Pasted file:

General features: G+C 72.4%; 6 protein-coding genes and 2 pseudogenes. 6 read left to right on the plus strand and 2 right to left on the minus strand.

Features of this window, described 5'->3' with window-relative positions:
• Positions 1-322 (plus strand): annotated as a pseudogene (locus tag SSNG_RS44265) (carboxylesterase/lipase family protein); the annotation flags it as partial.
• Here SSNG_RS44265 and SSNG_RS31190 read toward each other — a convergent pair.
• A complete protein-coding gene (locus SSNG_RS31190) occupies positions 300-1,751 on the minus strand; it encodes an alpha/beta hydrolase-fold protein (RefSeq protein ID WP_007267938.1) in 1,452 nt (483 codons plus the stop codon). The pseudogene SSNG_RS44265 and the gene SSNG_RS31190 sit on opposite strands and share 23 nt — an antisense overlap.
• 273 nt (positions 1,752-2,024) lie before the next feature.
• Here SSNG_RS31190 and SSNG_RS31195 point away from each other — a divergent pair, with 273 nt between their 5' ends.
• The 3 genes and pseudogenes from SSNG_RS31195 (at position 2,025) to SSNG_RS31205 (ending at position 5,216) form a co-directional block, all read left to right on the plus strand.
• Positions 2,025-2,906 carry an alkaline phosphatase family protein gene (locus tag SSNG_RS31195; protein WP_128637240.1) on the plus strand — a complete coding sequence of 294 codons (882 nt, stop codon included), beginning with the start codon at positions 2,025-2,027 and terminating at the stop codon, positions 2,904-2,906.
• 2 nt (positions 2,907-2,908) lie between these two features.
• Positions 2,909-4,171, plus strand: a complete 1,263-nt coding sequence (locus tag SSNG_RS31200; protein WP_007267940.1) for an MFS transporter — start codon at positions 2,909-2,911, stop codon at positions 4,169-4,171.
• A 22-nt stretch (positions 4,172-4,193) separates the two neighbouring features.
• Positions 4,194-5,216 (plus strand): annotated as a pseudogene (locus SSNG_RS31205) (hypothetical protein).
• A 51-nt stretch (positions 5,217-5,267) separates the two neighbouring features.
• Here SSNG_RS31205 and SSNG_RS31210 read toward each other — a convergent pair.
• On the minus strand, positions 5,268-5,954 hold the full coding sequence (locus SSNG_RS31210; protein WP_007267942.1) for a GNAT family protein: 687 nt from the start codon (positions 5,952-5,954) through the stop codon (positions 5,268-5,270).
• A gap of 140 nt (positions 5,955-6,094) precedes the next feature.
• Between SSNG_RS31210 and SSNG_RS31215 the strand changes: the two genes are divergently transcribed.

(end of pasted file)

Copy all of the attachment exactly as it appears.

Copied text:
General features: G+C 72.4%; 6 protein-coding genes and 2 pseudogenes. 6 read left to right on the plus strand and 2 right to left on the minus strand.

Features of this window, described 5'->3' with window-relative positions:
• Positions 1-322 (plus strand): annotated as a pseudogene (locus tag SSNG_RS44265) (carboxylesterase/lipase family protein); the annotation flags it as partial.
• Here SSNG_RS44265 and SSNG_RS31190 read toward each other — a convergent pair.
• A complete protein-coding gene (locus SSNG_RS31190) occupies positions 300-1,751 on the minus strand; it encodes an alpha/beta hydrolase-fold protein (RefSeq protein ID WP_007267938.1) in 1,452 nt (483 codons plus the stop codon). The pseudogene SSNG_RS44265 and the gene SSNG_RS31190 sit on opposite strands and share 23 nt — an antisense overlap.
• 273 nt (positions 1,752-2,024) lie before the next feature.
• Here SSNG_RS31190 and SSNG_RS31195 point away from each other — a divergent pair, with 273 nt between their 5' ends.
• The 3 genes and pseudogenes from SSNG_RS31195 (at position 2,025) to SSNG_RS31205 (ending at position 5,216) form a co-directional block, all read left to right on the plus strand.
• Positions 2,025-2,906 carry an alkaline phosphatase family protein gene (locus tag SSNG_RS31195; protein WP_128637240.1) on the plus strand — a complete coding sequence of 294 codons (882 nt, stop codon included), beginning with the start codon at positions 2,025-2,027 and terminating at the stop codon, positions 2,904-2,906.
• 2 nt (positions 2,907-2,908) lie between these two features.
• Positions 2,909-4,171, plus strand: a complete 1,263-nt coding sequence (locus tag SSNG_RS31200; protein WP_007267940.1) for an MFS transporter — start codon at positions 2,909-2,911, stop codon at positions 4,169-4,171.
• A 22-nt stretch (positions 4,172-4,193) separates the two neighbouring features.
• Positions 4,194-5,216 (plus strand): annotated as a pseudogene (locus SSNG_RS31205) (hypothetical protein).
• A 51-nt stretch (positions 5,217-5,267) separates the two neighbouring features.
• Here SSNG_RS31205 and SSNG_RS31210 read toward each other — a convergent pair.
• On the minus strand, positions 5,268-5,954 hold the full coding sequence (locus SSNG_RS31210; protein WP_007267942.1) for a GNAT family protein: 687 nt from the start codon (positions 5,952-5,954) through the stop codon (positions 5,268-5,270).
• A gap of 140 nt (positions 5,955-6,094) precedes the next feature.
• Between SSNG_RS31210 and SSNG_RS31215 the strand changes: the two genes are divergently transcribed.